The building sector is not doing enough to deliver sustainable construction solutions, according to a survey of senior property professionals. The research, compiled by global architecture practice Woods Bagot, revealed that 82 per cent of respondents support the statement that the industry is not doing enough to deliver sustainable solutions
Earle Arney, Director at Woods Bagot’s London office, said, “The property sector needs to refocus. Buildings currently represent 40 per cent of global CO2 emissions: if we continue on our current trajectory then the world’s buildings will be at the top of the environment’s epitaph.”
Woods Bagot surveyed more than 200 senior property professionals in the Europe, the Middle East, Asia United States, and Australasia to determine an honest appraisal of a sustainable future for the construction industry. The respondents felt that despite the awareness of climate change, the property industry’s two most significant challenges are the lack of industry support to deliver sustainable solutions, and the ability to provide a convincing argument for the benefit of sustainability to clients.
The survey revealed that energy efficiency and generation is the most important issue for the future. This was followed by reducing carbon footprints of new and refurbished developments as well as the reduction of water usage.
There was industry awareness of the potential for sustainable construction. 86 per cent of respondents believed that green buildings improved corporate reputation, reduced operational costs and risk, and improved staff productivity. And 73 per cent believed that going green was an effective tool for attracting and retaining key talent in the industry.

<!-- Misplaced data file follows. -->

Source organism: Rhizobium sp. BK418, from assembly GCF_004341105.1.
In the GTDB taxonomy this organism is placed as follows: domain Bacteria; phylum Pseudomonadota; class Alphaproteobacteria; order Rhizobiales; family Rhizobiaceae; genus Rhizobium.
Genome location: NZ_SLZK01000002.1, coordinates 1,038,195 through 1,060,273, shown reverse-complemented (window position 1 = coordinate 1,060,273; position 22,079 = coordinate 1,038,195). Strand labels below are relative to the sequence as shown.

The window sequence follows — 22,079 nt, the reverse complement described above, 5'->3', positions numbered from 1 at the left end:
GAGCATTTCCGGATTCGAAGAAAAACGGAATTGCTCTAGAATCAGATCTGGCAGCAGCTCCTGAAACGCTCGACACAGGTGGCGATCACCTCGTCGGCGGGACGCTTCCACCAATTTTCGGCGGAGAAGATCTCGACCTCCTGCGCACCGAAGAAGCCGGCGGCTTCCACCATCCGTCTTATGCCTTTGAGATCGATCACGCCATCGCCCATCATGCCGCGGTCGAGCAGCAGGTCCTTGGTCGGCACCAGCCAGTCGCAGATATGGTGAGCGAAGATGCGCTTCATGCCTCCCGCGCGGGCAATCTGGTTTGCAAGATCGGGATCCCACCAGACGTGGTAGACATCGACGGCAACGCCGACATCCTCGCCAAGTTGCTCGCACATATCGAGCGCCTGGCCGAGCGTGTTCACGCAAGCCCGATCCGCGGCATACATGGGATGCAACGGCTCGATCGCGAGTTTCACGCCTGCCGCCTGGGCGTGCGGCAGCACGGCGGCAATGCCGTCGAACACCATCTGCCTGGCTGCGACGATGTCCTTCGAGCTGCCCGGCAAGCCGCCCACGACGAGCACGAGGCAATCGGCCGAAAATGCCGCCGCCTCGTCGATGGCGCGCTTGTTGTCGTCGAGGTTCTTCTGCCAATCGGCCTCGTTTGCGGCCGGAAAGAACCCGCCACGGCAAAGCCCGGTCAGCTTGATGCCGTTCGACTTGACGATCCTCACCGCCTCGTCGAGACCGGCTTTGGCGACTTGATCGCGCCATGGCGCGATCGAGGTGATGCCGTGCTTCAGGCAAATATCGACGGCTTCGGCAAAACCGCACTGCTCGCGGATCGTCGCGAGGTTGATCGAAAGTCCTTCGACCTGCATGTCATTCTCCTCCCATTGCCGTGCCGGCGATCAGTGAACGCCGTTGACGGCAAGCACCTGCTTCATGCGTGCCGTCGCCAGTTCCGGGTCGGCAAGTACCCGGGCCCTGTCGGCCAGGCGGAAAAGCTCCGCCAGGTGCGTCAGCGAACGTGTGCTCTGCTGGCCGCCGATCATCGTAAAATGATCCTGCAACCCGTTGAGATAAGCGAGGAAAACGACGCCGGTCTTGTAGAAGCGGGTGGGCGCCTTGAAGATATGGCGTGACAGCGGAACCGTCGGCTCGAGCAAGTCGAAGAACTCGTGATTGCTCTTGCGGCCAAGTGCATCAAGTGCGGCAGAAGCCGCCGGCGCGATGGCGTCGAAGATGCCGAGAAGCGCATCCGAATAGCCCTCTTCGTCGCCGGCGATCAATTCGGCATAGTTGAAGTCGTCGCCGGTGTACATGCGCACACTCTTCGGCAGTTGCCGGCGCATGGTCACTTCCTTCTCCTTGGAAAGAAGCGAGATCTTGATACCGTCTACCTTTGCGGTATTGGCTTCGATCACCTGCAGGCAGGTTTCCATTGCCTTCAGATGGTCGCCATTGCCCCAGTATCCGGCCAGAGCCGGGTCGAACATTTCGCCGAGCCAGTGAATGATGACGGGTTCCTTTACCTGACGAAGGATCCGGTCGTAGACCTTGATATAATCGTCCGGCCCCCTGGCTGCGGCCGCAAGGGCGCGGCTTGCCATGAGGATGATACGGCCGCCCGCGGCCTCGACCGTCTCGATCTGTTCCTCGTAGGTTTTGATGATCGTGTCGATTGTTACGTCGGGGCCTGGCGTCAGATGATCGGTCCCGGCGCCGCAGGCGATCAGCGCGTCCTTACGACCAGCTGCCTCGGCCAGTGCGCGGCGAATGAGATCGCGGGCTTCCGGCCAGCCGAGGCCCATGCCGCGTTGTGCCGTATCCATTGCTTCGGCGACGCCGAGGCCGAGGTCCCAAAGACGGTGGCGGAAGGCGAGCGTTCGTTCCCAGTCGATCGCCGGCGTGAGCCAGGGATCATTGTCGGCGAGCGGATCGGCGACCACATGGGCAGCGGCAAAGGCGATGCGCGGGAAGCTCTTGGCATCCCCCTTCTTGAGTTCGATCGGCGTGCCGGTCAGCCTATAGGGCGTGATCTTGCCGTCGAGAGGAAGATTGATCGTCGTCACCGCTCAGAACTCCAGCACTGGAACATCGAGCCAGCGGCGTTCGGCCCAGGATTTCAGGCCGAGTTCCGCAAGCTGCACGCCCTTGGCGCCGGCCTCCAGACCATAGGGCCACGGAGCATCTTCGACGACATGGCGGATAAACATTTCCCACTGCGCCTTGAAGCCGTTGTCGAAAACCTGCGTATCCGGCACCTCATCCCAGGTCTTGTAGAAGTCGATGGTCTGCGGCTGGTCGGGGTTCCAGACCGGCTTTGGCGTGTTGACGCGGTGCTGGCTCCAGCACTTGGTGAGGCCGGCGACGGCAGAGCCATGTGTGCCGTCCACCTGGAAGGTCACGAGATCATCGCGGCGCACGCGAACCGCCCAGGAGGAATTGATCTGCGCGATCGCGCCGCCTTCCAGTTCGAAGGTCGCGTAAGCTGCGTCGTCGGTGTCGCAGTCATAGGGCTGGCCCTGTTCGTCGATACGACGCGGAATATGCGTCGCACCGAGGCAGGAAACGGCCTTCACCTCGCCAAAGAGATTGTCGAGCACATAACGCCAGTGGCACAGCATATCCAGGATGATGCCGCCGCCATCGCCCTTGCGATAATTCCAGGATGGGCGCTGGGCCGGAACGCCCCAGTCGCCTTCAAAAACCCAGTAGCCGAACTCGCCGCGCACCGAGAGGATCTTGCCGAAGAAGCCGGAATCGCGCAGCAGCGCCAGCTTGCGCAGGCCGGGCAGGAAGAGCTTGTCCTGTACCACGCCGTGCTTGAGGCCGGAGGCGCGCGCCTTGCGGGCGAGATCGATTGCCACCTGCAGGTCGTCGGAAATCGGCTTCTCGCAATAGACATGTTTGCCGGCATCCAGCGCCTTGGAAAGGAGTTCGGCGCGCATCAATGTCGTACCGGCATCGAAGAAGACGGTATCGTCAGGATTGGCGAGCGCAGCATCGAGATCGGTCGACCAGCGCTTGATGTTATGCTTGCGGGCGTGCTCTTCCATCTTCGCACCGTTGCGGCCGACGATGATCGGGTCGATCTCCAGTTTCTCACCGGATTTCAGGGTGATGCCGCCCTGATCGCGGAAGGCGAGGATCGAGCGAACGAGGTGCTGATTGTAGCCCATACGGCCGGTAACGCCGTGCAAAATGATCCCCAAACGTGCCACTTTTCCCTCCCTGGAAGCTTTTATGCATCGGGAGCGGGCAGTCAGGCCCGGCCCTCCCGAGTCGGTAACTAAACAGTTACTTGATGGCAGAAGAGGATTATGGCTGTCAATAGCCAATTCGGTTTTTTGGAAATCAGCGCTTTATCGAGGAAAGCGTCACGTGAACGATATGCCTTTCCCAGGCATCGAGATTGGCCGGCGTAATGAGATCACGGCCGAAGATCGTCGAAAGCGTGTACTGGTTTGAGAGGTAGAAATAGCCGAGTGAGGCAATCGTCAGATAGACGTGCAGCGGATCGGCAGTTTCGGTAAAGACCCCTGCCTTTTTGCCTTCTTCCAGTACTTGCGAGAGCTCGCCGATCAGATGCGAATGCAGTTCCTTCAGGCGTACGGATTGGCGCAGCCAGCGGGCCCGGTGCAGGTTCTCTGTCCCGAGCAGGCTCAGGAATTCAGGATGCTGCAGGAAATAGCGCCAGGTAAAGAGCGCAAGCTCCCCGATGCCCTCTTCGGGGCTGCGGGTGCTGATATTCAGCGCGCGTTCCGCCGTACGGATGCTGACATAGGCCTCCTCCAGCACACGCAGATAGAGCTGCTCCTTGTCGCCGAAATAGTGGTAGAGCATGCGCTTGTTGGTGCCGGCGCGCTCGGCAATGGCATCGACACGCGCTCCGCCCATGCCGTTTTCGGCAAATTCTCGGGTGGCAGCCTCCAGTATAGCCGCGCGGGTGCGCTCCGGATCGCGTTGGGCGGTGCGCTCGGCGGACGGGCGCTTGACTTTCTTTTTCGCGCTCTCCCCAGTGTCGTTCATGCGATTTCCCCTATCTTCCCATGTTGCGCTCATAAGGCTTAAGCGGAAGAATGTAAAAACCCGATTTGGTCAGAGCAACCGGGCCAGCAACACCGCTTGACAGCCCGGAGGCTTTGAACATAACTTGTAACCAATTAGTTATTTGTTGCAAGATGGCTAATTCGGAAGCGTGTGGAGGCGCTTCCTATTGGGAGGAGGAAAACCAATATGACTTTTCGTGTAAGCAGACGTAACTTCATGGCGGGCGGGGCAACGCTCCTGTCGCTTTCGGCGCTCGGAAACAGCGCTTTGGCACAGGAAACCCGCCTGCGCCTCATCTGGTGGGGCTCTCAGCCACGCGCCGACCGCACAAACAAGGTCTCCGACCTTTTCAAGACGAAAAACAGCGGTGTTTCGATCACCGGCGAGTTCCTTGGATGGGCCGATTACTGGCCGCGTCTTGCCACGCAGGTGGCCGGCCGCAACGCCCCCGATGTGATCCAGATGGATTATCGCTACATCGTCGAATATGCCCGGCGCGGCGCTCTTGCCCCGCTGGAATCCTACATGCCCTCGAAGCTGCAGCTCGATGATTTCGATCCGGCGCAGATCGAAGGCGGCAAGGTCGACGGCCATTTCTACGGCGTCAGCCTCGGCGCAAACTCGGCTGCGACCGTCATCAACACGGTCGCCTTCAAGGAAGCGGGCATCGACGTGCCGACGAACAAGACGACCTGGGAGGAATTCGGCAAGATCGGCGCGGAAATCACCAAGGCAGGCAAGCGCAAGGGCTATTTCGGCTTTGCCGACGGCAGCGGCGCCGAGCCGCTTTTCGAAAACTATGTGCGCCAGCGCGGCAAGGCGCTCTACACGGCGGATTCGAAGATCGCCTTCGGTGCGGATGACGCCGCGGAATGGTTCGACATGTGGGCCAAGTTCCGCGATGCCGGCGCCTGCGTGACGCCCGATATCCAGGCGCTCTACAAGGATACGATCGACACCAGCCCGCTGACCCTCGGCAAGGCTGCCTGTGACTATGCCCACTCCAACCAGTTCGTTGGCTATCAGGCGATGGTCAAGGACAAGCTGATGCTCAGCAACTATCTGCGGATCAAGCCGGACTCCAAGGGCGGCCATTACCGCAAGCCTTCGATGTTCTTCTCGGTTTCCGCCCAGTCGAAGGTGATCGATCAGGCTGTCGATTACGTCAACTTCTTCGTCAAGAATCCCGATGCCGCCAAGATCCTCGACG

A third of respondents from the poll believed that the cost premium for creating a sustainable building was 6-10 per cent more than the cost of a standard building.
Earle Arney said: “The industry is more than aware of the convincing arguments for sustainable developments and the benefits are well known. What we need to move beyond is apprehension at increase in construction costs as these are more than offset by staff retention, attraction, and improvements in productivity over the long term.
“Encouragingly what we have found of late is that the challenges the global financial crisis has imposed mean that there is now a growing appreciation that old developments approaches need to be aligned to the change in attitude and a realisation that the workplace is an effective instrument to drive organisation change and business effectiveness”.
42 per cent identified delivery expertise and process compliance to be two major challenges faced when trying to deliver sustainable built environments. The underlying issue driving process compliance is the relative lack of knowledge and delivery expertise required to satisfy compliance objectives.
This was a surprise as a significant proportion of respondents consider themselves to be totally committed to supporting the drive for a more sustainable future through the delivery of a more sustainable built environment.